• Set Connection Security to Opportunistic TLS
    • Set Domain Restrictions to Restrict domains by IP addresses
    • Add a single Sender domain and use an * wildcard character here to allow all.
    • Add the public IP addresses that you will allow to relay
    • Save the Connector
  • Enable the connector if it is not already.

The SMTP Server you use in your sending application/device is a little different but easy to locate. There are many ways to get this info, I am going to show you only one.

Finding the SMTP Server:

  • Go back to the O365 portal and click the Admin menu and click on Office 365
  • Click on the Domains category
  • Select your primary domain (or the domain you wish to use) and then click Manage DNS
  • Find the MX record and copy the Point To Address for that record.
    • The format will be in this format: -.mail.protection.outlook.com or I have also seen -.mail.eo.outlook.com. If your domain was “XXYYZZ.COM” then your MX record would look like this: XXYYZZ-COM.mail.protection.outlook.com as an example.

That value will be what you use as the SMTP Server when you define your outbound mail settings in the application/device you want to send relay email.

One additional setting you may want to enable on the Exchange Online Server which will prevent all of your relay email from going directly to the Junk Folder. This process will create a mail filtering rule which will bypass the filters altogether.

Creating Bypass Rule:

  • Go back to the Exchange Admin Console.
  • Click on the Mail Flow category and then the Rules sub menu.
  • Add a new Rule of type “Bypass Spam Filtering…”
    • Give the rule a good descriptive Name.
    • Set Apply this rule if… to “The sender is…” and add the email addresse(s) you will be using for sending relay email. Keep in mind this can be anything you want butit must match exactly, else this rule will not work.
    • Set Do the following… to “Set the spam confidence level (SCL to…” and then set the action to Bypass spam filtering.
    • The remaining options can be left as default.
    • Save the rule.
  • If you have multiple rules, you may want to adjust the order of this rule so it fires properly. I would suggest that you make it the first rule while you test things and then adjust all of your rules to accomdate the order in which you ultimately want to process the rules. Mail Flow in general is complex and I am not giving much detail in this walk through on how best to manipulate these features.

The final step of this process is to put it all together and make it work. Modify your SMTP settings for the Application/Device as follows:

  • SMTP Server: Set this to the MX data that we gathered from the above step “-.mail.protection.outlook.com”.
  • SMTP Port: 25 or 587
  • SMTP TLS: Enabled or Disabled (Enabled is recommended if it is an option)
  • SMTP Username: This can be anything you want as it is not used at all. Leave it blank if you can. If you do need to populate this info, use the email address of the FROM address you set in the Spam bypass filter above.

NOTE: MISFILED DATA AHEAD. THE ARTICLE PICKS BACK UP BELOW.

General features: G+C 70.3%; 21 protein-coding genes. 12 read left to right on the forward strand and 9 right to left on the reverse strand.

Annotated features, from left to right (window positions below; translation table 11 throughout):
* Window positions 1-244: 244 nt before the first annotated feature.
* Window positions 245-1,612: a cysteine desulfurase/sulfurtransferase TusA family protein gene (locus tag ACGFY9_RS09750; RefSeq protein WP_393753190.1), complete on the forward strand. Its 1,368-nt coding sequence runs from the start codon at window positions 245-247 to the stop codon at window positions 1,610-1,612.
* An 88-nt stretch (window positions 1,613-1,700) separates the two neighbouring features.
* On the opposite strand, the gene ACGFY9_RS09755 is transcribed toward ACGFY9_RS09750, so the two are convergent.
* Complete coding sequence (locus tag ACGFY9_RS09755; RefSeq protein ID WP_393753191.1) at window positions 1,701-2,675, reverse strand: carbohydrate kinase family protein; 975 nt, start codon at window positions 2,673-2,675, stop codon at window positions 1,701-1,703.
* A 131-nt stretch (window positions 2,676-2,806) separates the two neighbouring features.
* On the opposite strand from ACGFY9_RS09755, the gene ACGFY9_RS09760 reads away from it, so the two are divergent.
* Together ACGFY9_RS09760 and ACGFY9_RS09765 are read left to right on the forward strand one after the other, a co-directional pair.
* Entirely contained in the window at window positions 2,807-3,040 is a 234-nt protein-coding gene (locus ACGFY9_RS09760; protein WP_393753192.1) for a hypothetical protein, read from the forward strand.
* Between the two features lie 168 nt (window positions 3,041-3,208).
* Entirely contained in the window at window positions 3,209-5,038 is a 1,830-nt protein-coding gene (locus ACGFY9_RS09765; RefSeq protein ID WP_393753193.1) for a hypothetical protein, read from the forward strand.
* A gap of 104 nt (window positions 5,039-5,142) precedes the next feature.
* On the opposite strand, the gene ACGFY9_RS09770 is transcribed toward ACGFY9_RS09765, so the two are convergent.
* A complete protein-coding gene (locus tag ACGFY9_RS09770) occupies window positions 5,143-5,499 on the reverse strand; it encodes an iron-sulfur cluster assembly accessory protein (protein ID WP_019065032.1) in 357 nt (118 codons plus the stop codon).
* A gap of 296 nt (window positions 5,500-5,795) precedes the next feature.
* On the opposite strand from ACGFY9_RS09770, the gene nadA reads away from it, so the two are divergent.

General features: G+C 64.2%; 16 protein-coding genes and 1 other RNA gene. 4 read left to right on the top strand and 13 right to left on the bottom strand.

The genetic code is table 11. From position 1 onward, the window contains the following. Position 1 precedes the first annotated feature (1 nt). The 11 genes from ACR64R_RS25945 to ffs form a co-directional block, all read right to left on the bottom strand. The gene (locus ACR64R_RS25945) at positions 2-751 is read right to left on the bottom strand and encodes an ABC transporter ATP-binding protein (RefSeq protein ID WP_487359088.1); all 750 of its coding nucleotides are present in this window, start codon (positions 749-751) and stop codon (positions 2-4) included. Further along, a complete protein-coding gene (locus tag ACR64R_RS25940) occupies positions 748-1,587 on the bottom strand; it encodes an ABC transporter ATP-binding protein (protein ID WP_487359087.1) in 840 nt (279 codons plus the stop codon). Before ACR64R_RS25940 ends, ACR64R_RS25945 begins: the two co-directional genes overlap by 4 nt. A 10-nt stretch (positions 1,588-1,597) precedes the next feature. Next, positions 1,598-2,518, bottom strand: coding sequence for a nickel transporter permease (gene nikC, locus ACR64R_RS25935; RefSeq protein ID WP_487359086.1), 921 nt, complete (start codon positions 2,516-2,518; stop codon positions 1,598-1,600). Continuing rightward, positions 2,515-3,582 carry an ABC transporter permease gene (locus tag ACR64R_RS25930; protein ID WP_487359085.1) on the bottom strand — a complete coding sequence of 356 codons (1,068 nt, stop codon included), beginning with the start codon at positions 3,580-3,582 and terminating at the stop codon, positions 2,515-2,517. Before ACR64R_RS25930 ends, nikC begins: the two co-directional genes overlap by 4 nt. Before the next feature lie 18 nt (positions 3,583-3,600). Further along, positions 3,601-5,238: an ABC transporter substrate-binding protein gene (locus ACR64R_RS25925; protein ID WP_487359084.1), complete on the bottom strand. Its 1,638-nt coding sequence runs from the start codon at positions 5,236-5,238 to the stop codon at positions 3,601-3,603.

• SMTP Password: This can be anything you want as it is not used at all. Leave it blank if you can.
  • SMTP TO: Set this email address of the recipient of the email message. Be aware, this does not have to be a user within the domain defined by the MX record or the SMTP Server above.
  • SMTP FROM: Use the email address you specified in the Bypass Spam Filtering rule. This MUST match exactly.

That should be all there is to make this work. Of course, the client side configuration will be different on every application/device you try to set up this way but I can say that I have made this work with a number of different MFP devices as well as Routers that send notifications. I have also made this work with Mozilla Thunderbird which is a good simple testing application. If you can make things work using Thunderbird, you should be able to translate the settings to any application/device and make it work as well.

WARNINGS:

  • The first thing you want to check for is to see if you can even use port 25 or not.
  • Not all applications/devices support anything but port 25. If you have one of these AND you have a port 25 port block ISP, you may need to take some fancier steps within the router to make this work. I have found that not all providers will turn off port 25 blocks and if they do, it is very common for the block to get turned back on randomly.
  • Microsoft frowns heavily on bulk email and will block your ability to send any email outbound if you use this to abuse their mail platform. Microsoft uses the phase” Reasonable Limits” when describing how many emails they will allow you to send using this technique so be reasonable… If the mail is being sent internally, you really should not have much issue but if you send a lot of email externally, then you might run into some limits problems.

 

 

Source : http://www.experts-exchange.com/Software/Server_Software/Email_Servers/Exchange/A_15699-SMB-Office-365-Exchange-Online-SMTP-Relay.html